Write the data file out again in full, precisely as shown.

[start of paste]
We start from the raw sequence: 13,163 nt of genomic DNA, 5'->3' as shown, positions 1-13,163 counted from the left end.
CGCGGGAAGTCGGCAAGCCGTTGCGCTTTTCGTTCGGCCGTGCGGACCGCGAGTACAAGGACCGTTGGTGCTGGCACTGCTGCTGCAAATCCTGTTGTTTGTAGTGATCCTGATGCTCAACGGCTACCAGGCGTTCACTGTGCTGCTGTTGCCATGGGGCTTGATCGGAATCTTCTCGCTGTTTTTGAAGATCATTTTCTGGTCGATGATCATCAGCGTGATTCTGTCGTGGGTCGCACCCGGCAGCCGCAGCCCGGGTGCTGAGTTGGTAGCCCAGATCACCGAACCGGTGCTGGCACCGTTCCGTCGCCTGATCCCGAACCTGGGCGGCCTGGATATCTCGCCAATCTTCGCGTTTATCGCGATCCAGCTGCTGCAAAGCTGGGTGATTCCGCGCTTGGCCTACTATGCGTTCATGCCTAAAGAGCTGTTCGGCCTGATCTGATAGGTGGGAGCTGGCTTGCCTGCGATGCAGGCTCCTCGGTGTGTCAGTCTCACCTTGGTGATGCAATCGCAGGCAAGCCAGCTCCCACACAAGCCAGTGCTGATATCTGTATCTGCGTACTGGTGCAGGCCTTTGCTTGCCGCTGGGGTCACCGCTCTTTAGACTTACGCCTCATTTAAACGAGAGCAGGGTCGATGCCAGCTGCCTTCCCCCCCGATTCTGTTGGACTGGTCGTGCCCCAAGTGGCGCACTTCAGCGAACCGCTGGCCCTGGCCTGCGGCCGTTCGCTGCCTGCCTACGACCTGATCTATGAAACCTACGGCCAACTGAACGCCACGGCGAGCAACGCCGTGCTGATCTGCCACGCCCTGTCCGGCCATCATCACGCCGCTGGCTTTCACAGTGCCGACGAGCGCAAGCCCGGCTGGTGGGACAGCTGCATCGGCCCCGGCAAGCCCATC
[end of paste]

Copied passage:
We start from the raw sequence: 13,163 nt of genomic DNA, 5'->3' as shown, positions 1-13,163 counted from the left end.
CGCGGGAAGTCGGCAAGCCGTTGCGCTTTTCGTTCGGCCGTGCGGACCGCGAGTACAAGGACCGTTGGTGCTGGCACTGCTGCTGCAAATCCTGTTGTTTGTAGTGATCCTGATGCTCAACGGCTACCAGGCGTTCACTGTGCTGCTGTTGCCATGGGGCTTGATCGGAATCTTCTCGCTGTTTTTGAAGATCATTTTCTGGTCGATGATCATCAGCGTGATTCTGTCGTGGGTCGCACCCGGCAGCCGCAGCCCGGGTGCTGAGTTGGTAGCCCAGATCACCGAACCGGTGCTGGCACCGTTCCGTCGCCTGATCCCGAACCTGGGCGGCCTGGATATCTCGCCAATCTTCGCGTTTATCGCGATCCAGCTGCTGCAAAGCTGGGTGATTCCGCGCTTGGCCTACTATGCGTTCATGCCTAAAGAGCTGTTCGGCCTGATCTGATAGGTGGGAGCTGGCTTGCCTGCGATGCAGGCTCCTCGGTGTGTCAGTCTCACCTTGGTGATGCAATCGCAGGCAAGCCAGCTCCCACACAAGCCAGTGCTGATATCTGTATCTGCGTACTGGTGCAGGCCTTTGCTTGCCGCTGGGGTCACCGCTCTTTAGACTTACGCCTCATTTAAACGAGAGCAGGGTCGATGCCAGCTGCCTTCCCCCCCGATTCTGTTGGACTGGTCGTGCCCCAAGTGGCGCACTTCAGCGAACCGCTGGCCCTGGCCTGCGGCCGTTCGCTGCCTGCCTACGACCTGATCTATGAAACCTACGGCCAACTGAACGCCACGGCGAGCAACGCCGTGCTGATCTGCCACGCCCTGTCCGGCCATCATCACGCCGCTGGCTTTCACAGTGCCGACGAGCGCAAGCCCGGCTGGTGGGACAGCTGCATCGGCCCCGGCAAGCCCATC